The Valemount and McBride detachments of the RCMP have combined into the Robson Valley Regional Royal Canadian Mounted Police.

The combined force also means there will no longer be a dedicated traffic unit and all members will split their time between the highway and general duty.

“By bringing the units together and turning them into more of a hybrid unit, they’ll work all with one common goal and purpose – public safety” says the new commander Sergeant Darren Woroshelo.

Sergeant Woroshelo addressed Valemount Council on June 11 to explain the amalgamation. Previously, Valemount had a three-member general duty unit and a three-member traffic unit, while McBride also had a three-member general duty unit, but it was found that the general duty members were “spread a little thin.” McBride now has four general duty members, and Valemount will have six, plus Woroshelo’s position, and he will spend one to two days a week in McBride. The hope is that this will allow for better community involvement and presence in both communities.

“We’re back to being a straight general duty unit but we will have a strong traffic presence and traffic focus.”

Woroshelo noted that our busy highway is a huge crash corridor, and it is expected that each member will spend some of their time, when general duties permit, doing traffic enforcement with the goal of reducing crashes.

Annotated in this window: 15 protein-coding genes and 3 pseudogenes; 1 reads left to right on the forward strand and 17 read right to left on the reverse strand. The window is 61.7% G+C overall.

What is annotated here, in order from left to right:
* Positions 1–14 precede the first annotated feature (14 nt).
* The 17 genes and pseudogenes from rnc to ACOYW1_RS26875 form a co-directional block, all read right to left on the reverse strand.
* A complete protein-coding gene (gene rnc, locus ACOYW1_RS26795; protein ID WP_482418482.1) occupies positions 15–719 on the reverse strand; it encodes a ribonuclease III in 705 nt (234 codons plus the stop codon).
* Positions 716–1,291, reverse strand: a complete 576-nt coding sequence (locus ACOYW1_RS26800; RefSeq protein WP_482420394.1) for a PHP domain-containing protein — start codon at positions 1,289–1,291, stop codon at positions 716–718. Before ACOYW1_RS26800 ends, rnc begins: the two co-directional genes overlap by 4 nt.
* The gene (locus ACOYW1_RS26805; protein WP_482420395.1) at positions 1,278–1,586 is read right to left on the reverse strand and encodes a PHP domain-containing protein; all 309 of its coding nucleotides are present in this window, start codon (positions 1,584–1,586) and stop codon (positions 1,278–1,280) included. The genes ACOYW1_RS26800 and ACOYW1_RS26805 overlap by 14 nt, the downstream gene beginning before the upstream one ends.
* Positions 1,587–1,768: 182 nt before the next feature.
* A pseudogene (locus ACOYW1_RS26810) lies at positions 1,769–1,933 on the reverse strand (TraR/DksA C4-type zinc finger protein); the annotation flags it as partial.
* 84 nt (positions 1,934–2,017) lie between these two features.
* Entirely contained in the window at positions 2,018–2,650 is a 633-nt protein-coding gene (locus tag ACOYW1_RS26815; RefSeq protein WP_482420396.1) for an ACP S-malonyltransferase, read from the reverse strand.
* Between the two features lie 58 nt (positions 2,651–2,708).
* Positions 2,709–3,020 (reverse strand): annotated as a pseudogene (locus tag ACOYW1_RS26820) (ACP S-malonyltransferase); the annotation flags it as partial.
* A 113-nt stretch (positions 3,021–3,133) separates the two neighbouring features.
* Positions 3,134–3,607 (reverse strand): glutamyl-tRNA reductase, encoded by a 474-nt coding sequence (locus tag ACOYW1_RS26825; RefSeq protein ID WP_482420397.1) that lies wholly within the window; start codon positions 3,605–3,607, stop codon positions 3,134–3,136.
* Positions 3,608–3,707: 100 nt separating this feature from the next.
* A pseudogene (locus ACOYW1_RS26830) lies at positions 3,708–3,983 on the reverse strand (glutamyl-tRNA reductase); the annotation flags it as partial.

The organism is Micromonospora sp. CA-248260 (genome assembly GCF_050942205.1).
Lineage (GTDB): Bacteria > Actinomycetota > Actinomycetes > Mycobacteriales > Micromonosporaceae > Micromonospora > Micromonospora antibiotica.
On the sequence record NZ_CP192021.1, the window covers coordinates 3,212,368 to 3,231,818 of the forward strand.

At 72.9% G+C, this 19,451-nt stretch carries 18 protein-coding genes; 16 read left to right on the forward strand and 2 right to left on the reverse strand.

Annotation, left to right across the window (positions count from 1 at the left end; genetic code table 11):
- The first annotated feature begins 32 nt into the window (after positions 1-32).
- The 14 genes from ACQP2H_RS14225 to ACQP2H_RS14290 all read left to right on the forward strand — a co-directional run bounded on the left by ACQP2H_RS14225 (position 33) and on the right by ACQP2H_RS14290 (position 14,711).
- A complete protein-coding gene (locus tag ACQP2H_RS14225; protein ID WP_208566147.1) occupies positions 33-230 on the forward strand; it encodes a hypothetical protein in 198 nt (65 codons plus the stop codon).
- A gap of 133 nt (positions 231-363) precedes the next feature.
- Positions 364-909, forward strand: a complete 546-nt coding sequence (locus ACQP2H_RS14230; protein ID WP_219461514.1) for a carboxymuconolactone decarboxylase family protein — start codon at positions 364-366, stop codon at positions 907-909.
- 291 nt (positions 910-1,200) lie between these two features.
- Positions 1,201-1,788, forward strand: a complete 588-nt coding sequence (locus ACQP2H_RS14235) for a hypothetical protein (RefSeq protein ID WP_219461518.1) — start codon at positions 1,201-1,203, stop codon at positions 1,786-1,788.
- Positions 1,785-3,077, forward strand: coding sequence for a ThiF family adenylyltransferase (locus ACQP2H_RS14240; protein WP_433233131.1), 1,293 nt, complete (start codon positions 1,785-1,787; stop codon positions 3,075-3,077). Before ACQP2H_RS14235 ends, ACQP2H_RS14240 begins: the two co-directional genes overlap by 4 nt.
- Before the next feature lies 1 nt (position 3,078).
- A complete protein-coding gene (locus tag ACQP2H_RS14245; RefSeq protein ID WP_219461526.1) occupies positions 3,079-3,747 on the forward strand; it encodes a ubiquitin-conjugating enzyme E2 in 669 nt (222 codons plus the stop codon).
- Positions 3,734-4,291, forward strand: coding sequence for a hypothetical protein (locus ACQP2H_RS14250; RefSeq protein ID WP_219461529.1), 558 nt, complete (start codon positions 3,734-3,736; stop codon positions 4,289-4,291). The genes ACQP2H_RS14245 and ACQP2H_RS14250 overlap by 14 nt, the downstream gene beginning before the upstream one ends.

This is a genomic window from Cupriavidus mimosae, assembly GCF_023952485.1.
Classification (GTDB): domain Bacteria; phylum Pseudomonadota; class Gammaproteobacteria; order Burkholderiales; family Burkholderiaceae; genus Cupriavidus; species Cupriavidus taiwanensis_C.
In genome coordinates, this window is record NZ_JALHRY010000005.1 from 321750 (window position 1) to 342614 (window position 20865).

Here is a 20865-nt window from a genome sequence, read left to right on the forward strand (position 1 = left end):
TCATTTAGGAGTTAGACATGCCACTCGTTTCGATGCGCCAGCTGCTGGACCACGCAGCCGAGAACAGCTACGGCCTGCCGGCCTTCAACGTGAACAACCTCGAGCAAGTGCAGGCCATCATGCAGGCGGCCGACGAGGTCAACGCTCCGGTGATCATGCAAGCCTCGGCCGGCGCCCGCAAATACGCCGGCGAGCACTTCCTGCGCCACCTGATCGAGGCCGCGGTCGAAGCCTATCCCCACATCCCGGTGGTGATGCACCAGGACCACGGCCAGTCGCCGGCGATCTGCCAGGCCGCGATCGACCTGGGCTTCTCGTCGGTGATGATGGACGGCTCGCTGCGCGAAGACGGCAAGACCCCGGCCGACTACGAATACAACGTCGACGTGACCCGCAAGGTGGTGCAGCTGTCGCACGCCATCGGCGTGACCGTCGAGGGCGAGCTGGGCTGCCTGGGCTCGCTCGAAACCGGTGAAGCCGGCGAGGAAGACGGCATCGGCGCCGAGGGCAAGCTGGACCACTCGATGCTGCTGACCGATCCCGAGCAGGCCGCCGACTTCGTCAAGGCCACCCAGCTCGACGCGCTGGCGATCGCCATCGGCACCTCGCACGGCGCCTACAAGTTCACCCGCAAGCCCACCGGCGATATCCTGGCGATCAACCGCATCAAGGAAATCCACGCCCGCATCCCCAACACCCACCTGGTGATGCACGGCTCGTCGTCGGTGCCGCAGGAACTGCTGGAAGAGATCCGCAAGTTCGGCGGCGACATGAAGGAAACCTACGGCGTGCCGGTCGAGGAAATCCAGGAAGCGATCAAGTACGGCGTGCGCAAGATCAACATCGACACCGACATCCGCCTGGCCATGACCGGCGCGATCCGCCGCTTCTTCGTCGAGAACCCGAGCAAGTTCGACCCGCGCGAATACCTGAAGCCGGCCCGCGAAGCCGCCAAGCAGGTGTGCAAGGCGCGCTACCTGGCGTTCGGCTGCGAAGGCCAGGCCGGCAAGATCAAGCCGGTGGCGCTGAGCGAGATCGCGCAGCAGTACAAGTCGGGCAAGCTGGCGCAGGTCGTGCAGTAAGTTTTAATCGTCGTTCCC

Mayor Andru McCracken noted that Council has been waiting with bated breath to see what would happen with the force.

“I think the threat for everybody was that we were going to be a traffic detachment with general duty gone off the side, and it just didn’t seem right,” McCracken said at the Council meeting.
Woroshelo assured Council that would not be the case. He reiterated that he hoped the restructuring would allow for more room for interaction with the community. He also noted that although some people might like writing tickets for the sake of writing tickets, none of the members here like to do it, but it is part of their job.

“It is unfortunately one of the most effective ways to slow people down and ultimately save lives.”

There was an Open House at the Valemount detachment on June 27 from 4 to 7, with demonstrations from the K9 and forensic unit recourses, tours of the cells and many other activities.

Woroshelo comes to Valemount from Hudson Hope, where he was commander for four year. His eldest daughter is finishing her semester in Hudson Hope, but in the fall he and his wife will have four children enrolling in the schools here in Valemount.

“We are here by choice, we want to make Valemount our home, we want to be involved in the community and we want to see it be everything it can be.”

By: Korie Marshall